Also, it sounds like the anger your son began showing over the course of the past year was very sudden. In this case, it might be helpful to explore if a particular issue arose during that time. Did he experience something traumatic? Is it possible he may have been bullied at school?

What happened to my sweet, angelic boy?!

Adolescence is a very tumultuous time emotionally and physically. The physical changes preteens begin to undergo can be attributed to hormonal fluctuations. Changes in hormones also affect emotions, behaviors and thoughts. Many parents feel as though they are seeing a completely different side of their children when they undergo puberty.

A lot of brain development occurs during adolescence and the brain areas that are most transformed by the end of a person’s teen years are the regions that are key to the regulation of behavior and emotion and to the evaluation of risk and reward. That is why many adolescents are more prone to risk-taking behaviors and struggle to consider consequences and take responsibility for their actions.

What can I do to help my son manage his anger?

Many times, our instinct is to “toughen up” and become stricter when our children act out their anger. However, this is precisely the time when teens in particular need reassurance. That is not to say that he should get away with it but rather the issue should be addressed in a firm but loving manner so that he realizes that all limits are in place due to your love and concern for him.

There are several ahadith that illustrate the importance of showing love to children:

Narrated Abu Huraira: Allah’s Apostle kissed Al-Hasan bin Ali while Al-Aqra’ bin Habis At-Tamim was sitting beside him. Al-Aqra said, “I have ten children and I have never kissed anyone of them,” Allah’s Apostle cast a look at him and said, “Whoever is not merciful to others will not be treated mercifully.”  (Sahih al-Bukhari)

Narrated ‘Aisha: A bedouin came to the Prophet and said, “You (people) kiss the boys! We don’t kiss them.” The Prophet said, “I cannot put mercy in your heart after Allah has taken it away from it.”  (Sahih al-Bukhari)

While so much turmoil goes on inside him, your son needs stability from his parents. And the best stability you can provide him is love, open communication and firm expectations and limits with reasonable consequences.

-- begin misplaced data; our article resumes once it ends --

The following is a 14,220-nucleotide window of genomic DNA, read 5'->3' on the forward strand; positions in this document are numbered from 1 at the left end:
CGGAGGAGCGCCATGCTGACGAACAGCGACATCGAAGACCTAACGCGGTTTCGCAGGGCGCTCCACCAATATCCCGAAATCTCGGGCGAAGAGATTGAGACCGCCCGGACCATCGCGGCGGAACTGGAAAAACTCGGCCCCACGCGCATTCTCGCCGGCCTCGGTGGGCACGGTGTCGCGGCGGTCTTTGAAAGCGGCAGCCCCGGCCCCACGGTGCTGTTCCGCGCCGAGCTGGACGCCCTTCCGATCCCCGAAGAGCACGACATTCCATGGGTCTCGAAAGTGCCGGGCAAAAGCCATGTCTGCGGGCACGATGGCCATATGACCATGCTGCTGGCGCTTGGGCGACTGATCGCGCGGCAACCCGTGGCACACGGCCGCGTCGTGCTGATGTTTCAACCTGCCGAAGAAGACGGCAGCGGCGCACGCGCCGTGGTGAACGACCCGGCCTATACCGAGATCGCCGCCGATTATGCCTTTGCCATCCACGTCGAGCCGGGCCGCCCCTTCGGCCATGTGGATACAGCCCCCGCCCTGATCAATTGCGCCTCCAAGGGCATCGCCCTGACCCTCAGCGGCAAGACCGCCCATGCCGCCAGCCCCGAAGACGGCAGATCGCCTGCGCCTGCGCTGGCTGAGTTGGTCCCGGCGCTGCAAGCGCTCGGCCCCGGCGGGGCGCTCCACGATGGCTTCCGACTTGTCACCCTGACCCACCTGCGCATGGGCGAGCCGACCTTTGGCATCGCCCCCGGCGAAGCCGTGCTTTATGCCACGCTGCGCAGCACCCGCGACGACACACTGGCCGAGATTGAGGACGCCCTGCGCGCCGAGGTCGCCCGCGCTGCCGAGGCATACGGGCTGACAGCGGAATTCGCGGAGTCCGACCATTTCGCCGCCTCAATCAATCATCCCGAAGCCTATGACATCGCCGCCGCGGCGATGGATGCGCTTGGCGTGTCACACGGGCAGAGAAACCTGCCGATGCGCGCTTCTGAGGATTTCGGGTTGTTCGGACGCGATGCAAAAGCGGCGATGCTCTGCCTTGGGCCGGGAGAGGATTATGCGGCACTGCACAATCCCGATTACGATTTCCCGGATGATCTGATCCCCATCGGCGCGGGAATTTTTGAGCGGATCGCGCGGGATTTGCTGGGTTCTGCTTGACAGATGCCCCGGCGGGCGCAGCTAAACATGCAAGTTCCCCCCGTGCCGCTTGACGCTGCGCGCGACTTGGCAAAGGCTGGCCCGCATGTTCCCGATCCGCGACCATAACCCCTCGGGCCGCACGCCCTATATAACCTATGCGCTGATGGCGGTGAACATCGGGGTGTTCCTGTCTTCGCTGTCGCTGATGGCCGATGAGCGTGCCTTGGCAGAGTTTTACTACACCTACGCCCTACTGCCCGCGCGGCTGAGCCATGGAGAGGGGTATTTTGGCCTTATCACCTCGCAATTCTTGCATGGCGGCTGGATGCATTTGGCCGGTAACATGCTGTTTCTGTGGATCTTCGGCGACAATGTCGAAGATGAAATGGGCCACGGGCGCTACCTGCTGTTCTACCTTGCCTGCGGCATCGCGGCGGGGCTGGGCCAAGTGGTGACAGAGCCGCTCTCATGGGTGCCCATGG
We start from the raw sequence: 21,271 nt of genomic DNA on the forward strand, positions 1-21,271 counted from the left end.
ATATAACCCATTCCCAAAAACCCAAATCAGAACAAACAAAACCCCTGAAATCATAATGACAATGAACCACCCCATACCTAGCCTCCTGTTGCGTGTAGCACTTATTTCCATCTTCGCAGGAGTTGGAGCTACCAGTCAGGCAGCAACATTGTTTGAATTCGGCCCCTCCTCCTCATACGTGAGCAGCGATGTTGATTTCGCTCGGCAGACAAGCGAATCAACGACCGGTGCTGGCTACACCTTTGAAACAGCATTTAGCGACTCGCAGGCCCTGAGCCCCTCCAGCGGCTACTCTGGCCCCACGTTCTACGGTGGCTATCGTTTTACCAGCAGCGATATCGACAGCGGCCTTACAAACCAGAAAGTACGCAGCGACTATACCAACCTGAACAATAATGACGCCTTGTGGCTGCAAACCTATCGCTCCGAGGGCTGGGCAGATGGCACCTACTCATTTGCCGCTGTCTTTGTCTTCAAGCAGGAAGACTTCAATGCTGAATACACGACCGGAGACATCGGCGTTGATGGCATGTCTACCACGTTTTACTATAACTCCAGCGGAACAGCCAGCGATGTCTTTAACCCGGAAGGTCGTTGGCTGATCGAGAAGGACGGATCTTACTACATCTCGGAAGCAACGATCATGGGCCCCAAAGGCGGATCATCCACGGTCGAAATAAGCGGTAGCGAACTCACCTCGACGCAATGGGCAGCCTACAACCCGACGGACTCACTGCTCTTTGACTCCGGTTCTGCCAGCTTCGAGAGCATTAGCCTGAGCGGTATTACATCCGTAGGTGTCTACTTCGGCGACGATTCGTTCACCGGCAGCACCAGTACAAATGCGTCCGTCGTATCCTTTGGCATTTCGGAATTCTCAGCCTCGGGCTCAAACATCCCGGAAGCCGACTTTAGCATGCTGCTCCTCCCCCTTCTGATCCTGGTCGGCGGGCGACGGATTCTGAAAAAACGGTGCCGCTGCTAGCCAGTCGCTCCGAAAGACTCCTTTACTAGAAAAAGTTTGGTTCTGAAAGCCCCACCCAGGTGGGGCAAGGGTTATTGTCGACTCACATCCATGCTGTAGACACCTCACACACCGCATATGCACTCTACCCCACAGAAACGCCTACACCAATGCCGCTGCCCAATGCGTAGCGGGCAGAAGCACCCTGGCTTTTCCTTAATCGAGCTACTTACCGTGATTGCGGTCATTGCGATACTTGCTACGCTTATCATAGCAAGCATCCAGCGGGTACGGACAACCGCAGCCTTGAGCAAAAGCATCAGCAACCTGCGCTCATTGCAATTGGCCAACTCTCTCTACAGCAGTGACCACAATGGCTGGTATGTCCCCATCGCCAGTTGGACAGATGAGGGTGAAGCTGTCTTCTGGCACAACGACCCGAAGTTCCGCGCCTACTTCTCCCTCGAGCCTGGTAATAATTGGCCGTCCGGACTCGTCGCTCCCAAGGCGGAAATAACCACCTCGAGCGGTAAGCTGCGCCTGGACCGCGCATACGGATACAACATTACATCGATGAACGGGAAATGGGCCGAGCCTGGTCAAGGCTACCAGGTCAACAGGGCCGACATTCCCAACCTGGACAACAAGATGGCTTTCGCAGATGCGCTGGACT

May Allah subḥānahu wa ta'āla (glorified and exalted be He) reward you for all you do for your children and for your deep concern for their wellbeing. May He subḥānahu wa ta'āla (glorified and exalted be He) bring peace and happiness to your entire family. Ameen.

 

-Sarah Sultan, LMHC

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Sarah Sultan is a licensed Mental Health Counselor and has a Master’s Degree in Mental Health Counseling from Brooklyn College of the City University of New York, graduating Summa Cum Laude. She has experience in a variety of therapeutic interventions and has worked with several age groups including children with special needs, adolescents with emotional and behavioral issues, families undergoing difficulties and survivors of trauma and domestic violence. Sarah is currently working as a therapist at a residential treatment center for teens in crisis, where she works with adolescents dealing with suicidality, trauma, self-harming behaviors, aggression and a variety of other issues. She is also an instructor with Mishkah University, where she teaches a course about the intersection between Islam, psychology and counseling. She has been actively involved in serving the Muslim community over the course of the past 10 years through providing lectures, halaqas and workshops.

1 Comment

1 Comment

  1. Truth

    January 25, 2015 at 11:30 AM

    If you consider “harsher” punishment being taking away T.V and internet privileges then what you consider harsh punishment is not punishment at all. Children should not be watching T.V and be on the internet – they should be learning and doing productive things that will lead them to being a good adult. It is the T.V. that is making children into uncontrollable brats – thinking that what is on T.V. is the norm and standard of conduct. Where is the man of the house?